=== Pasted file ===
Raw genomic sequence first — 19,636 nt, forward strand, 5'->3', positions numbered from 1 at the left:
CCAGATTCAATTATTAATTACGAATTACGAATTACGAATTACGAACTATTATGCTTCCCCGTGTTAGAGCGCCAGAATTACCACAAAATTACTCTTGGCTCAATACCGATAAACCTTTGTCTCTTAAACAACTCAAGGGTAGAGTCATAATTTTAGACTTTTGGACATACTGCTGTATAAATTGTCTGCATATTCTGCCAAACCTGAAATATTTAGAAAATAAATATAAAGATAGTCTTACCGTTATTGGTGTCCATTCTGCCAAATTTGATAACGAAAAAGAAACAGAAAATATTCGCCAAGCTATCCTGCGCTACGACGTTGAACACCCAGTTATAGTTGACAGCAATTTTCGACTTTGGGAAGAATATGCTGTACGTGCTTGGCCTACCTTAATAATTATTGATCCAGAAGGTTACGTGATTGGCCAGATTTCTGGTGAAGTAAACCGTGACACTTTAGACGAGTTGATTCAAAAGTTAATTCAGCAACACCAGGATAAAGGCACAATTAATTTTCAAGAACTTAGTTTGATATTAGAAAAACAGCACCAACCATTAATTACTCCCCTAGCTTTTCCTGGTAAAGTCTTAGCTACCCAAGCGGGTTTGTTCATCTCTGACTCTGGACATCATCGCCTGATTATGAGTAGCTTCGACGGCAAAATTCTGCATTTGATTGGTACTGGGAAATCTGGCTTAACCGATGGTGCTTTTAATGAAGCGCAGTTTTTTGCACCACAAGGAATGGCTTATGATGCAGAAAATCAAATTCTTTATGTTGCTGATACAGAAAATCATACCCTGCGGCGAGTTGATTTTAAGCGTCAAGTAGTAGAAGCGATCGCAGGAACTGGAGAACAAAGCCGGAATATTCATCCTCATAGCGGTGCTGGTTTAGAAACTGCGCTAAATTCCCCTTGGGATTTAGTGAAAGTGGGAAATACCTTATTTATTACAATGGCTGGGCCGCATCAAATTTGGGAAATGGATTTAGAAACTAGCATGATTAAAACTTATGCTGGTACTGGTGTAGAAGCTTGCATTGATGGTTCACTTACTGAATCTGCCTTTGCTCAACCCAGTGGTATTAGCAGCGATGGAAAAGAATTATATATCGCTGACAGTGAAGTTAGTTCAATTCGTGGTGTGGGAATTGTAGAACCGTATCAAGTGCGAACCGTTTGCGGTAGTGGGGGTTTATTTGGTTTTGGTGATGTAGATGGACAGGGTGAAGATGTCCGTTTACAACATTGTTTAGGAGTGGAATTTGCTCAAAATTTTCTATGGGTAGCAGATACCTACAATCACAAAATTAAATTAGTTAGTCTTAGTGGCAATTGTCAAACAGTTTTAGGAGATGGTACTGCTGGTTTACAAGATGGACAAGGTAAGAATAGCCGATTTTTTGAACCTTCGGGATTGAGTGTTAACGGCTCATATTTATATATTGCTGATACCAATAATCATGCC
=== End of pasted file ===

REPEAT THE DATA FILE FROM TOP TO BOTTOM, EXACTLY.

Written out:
Raw genomic sequence first — 19,636 nt, forward strand, 5'->3', positions numbered from 1 at the left:
CCAGATTCAATTATTAATTACGAATTACGAATTACGAATTACGAACTATTATGCTTCCCCGTGTTAGAGCGCCAGAATTACCACAAAATTACTCTTGGCTCAATACCGATAAACCTTTGTCTCTTAAACAACTCAAGGGTAGAGTCATAATTTTAGACTTTTGGACATACTGCTGTATAAATTGTCTGCATATTCTGCCAAACCTGAAATATTTAGAAAATAAATATAAAGATAGTCTTACCGTTATTGGTGTCCATTCTGCCAAATTTGATAACGAAAAAGAAACAGAAAATATTCGCCAAGCTATCCTGCGCTACGACGTTGAACACCCAGTTATAGTTGACAGCAATTTTCGACTTTGGGAAGAATATGCTGTACGTGCTTGGCCTACCTTAATAATTATTGATCCAGAAGGTTACGTGATTGGCCAGATTTCTGGTGAAGTAAACCGTGACACTTTAGACGAGTTGATTCAAAAGTTAATTCAGCAACACCAGGATAAAGGCACAATTAATTTTCAAGAACTTAGTTTGATATTAGAAAAACAGCACCAACCATTAATTACTCCCCTAGCTTTTCCTGGTAAAGTCTTAGCTACCCAAGCGGGTTTGTTCATCTCTGACTCTGGACATCATCGCCTGATTATGAGTAGCTTCGACGGCAAAATTCTGCATTTGATTGGTACTGGGAAATCTGGCTTAACCGATGGTGCTTTTAATGAAGCGCAGTTTTTTGCACCACAAGGAATGGCTTATGATGCAGAAAATCAAATTCTTTATGTTGCTGATACAGAAAATCATACCCTGCGGCGAGTTGATTTTAAGCGTCAAGTAGTAGAAGCGATCGCAGGAACTGGAGAACAAAGCCGGAATATTCATCCTCATAGCGGTGCTGGTTTAGAAACTGCGCTAAATTCCCCTTGGGATTTAGTGAAAGTGGGAAATACCTTATTTATTACAATGGCTGGGCCGCATCAAATTTGGGAAATGGATTTAGAAACTAGCATGATTAAAACTTATGCTGGTACTGGTGTAGAAGCTTGCATTGATGGTTCACTTACTGAATCTGCCTTTGCTCAACCCAGTGGTATTAGCAGCGATGGAAAAGAATTATATATCGCTGACAGTGAAGTTAGTTCAATTCGTGGTGTGGGAATTGTAGAACCGTATCAAGTGCGAACCGTTTGCGGTAGTGGGGGTTTATTTGGTTTTGGTGATGTAGATGGACAGGGTGAAGATGTCCGTTTACAACATTGTTTAGGAGTGGAATTTGCTCAAAATTTTCTATGGGTAGCAGATACCTACAATCACAAAATTAAATTAGTTAGTCTTAGTGGCAATTGTCAAACAGTTTTAGGAGATGGTACTGCTGGTTTACAAGATGGACAAGGTAAGAATAGCCGATTTTTTGAACCTTCGGGATTGAGTGTTAACGGCTCATATTTATATATTGCTGATACCAATAATCATGCC